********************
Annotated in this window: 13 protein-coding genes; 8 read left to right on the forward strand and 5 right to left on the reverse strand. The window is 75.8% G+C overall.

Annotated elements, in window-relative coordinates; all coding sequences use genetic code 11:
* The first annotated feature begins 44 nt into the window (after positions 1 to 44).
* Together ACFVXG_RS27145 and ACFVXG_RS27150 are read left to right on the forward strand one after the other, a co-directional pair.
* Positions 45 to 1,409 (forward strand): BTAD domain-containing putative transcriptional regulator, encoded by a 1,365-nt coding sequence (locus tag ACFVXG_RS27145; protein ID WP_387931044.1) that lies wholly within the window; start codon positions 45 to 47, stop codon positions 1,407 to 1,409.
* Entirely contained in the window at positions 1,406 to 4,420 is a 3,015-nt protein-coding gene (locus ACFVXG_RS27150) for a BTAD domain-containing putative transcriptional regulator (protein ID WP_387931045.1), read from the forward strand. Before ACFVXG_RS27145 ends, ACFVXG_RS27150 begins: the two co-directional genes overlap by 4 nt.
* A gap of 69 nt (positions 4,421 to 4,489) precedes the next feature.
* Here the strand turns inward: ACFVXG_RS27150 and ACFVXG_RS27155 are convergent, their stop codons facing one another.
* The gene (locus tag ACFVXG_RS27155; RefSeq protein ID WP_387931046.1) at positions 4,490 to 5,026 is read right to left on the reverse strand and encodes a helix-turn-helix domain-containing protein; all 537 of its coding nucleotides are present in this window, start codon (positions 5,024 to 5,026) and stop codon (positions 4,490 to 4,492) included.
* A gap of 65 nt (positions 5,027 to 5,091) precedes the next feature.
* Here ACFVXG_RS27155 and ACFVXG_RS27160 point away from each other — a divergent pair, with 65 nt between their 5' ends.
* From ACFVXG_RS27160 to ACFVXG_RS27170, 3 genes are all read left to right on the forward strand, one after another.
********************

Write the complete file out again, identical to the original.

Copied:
Annotated in this window: 13 protein-coding genes; 8 read left to right on the forward strand and 5 right to left on the reverse strand. The window is 75.8% G+C overall.

Annotated elements, in window-relative coordinates; all coding sequences use genetic code 11:
* The first annotated feature begins 44 nt into the window (after positions 1 to 44).
* Together ACFVXG_RS27145 and ACFVXG_RS27150 are read left to right on the forward strand one after the other, a co-directional pair.
* Positions 45 to 1,409 (forward strand): BTAD domain-containing putative transcriptional regulator, encoded by a 1,365-nt coding sequence (locus tag ACFVXG_RS27145; protein ID WP_387931044.1) that lies wholly within the window; start codon positions 45 to 47, stop codon positions 1,407 to 1,409.
* Entirely contained in the window at positions 1,406 to 4,420 is a 3,015-nt protein-coding gene (locus ACFVXG_RS27150) for a BTAD domain-containing putative transcriptional regulator (protein ID WP_387931045.1), read from the forward strand. Before ACFVXG_RS27145 ends, ACFVXG_RS27150 begins: the two co-directional genes overlap by 4 nt.
* A gap of 69 nt (positions 4,421 to 4,489) precedes the next feature.
* Here the strand turns inward: ACFVXG_RS27150 and ACFVXG_RS27155 are convergent, their stop codons facing one another.
* The gene (locus tag ACFVXG_RS27155; RefSeq protein ID WP_387931046.1) at positions 4,490 to 5,026 is read right to left on the reverse strand and encodes a helix-turn-helix domain-containing protein; all 537 of its coding nucleotides are present in this window, start codon (positions 5,024 to 5,026) and stop codon (positions 4,490 to 4,492) included.
* A gap of 65 nt (positions 5,027 to 5,091) precedes the next feature.
* Here ACFVXG_RS27155 and ACFVXG_RS27160 point away from each other — a divergent pair, with 65 nt between their 5' ends.
* From ACFVXG_RS27160 to ACFVXG_RS27170, 3 genes are all read left to right on the forward strand, one after another.